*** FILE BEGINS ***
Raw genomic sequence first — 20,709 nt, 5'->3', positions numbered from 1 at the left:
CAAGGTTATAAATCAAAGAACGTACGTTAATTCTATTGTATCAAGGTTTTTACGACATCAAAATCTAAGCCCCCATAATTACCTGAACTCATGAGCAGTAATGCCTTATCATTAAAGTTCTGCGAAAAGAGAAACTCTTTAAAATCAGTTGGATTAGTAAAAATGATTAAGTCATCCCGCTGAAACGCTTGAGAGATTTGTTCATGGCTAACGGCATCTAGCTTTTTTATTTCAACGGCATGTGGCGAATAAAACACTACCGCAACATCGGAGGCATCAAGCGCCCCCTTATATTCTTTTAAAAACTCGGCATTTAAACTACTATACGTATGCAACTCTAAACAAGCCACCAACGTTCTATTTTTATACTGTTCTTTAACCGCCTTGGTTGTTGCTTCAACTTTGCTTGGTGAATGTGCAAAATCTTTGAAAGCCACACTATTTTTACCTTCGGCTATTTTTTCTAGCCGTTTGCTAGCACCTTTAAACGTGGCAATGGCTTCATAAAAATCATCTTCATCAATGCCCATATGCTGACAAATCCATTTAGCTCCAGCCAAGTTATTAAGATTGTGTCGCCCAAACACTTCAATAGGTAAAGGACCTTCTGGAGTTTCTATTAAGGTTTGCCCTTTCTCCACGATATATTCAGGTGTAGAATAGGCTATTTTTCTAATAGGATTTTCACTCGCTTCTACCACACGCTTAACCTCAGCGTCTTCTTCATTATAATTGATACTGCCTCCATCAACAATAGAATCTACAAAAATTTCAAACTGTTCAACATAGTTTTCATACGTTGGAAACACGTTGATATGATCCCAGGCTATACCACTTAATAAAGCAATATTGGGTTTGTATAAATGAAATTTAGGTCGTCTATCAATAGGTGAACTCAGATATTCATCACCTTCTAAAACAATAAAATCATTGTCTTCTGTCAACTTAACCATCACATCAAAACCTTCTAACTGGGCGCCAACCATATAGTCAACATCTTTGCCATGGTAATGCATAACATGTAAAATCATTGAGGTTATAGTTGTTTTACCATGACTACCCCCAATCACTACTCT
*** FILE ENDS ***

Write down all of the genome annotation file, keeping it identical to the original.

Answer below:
Raw genomic sequence first — 20,709 nt, 5'->3', positions numbered from 1 at the left:
CAAGGTTATAAATCAAAGAACGTACGTTAATTCTATTGTATCAAGGTTTTTACGACATCAAAATCTAAGCCCCCATAATTACCTGAACTCATGAGCAGTAATGCCTTATCATTAAAGTTCTGCGAAAAGAGAAACTCTTTAAAATCAGTTGGATTAGTAAAAATGATTAAGTCATCCCGCTGAAACGCTTGAGAGATTTGTTCATGGCTAACGGCATCTAGCTTTTTTATTTCAACGGCATGTGGCGAATAAAACACTACCGCAACATCGGAGGCATCAAGCGCCCCCTTATATTCTTTTAAAAACTCGGCATTTAAACTACTATACGTATGCAACTCTAAACAAGCCACCAACGTTCTATTTTTATACTGTTCTTTAACCGCCTTGGTTGTTGCTTCAACTTTGCTTGGTGAATGTGCAAAATCTTTGAAAGCCACACTATTTTTACCTTCGGCTATTTTTTCTAGCCGTTTGCTAGCACCTTTAAACGTGGCAATGGCTTCATAAAAATCATCTTCATCAATGCCCATATGCTGACAAATCCATTTAGCTCCAGCCAAGTTATTAAGATTGTGTCGCCCAAACACTTCAATAGGTAAAGGACCTTCTGGAGTTTCTATTAAGGTTTGCCCTTTCTCCACGATATATTCAGGTGTAGAATAGGCTATTTTTCTAATAGGATTTTCACTCGCTTCTACCACACGCTTAACCTCAGCGTCTTCTTCATTATAATTGATACTGCCTCCATCAACAATAGAATCTACAAAAATTTCAAACTGTTCAACATAGTTTTCATACGTTGGAAACACGTTGATATGATCCCAGGCTATACCACTTAATAAAGCAATATTGGGTTTGTATAAATGAAATTTAGGTCGTCTATCAATAGGTGAACTCAGATATTCATCACCTTCTAAAACAATAAAATCATTGTCTTCTGTCAACTTAACCATCACATCAAAACCTTCTAACTGGGCGCCAACCATATAGTCAACATCTTTGCCATGGTAATGCATAACATGTAAAATCATTGAGGTTATAGTTGTTTTACCATGACTACCCCCAATCACTACTCT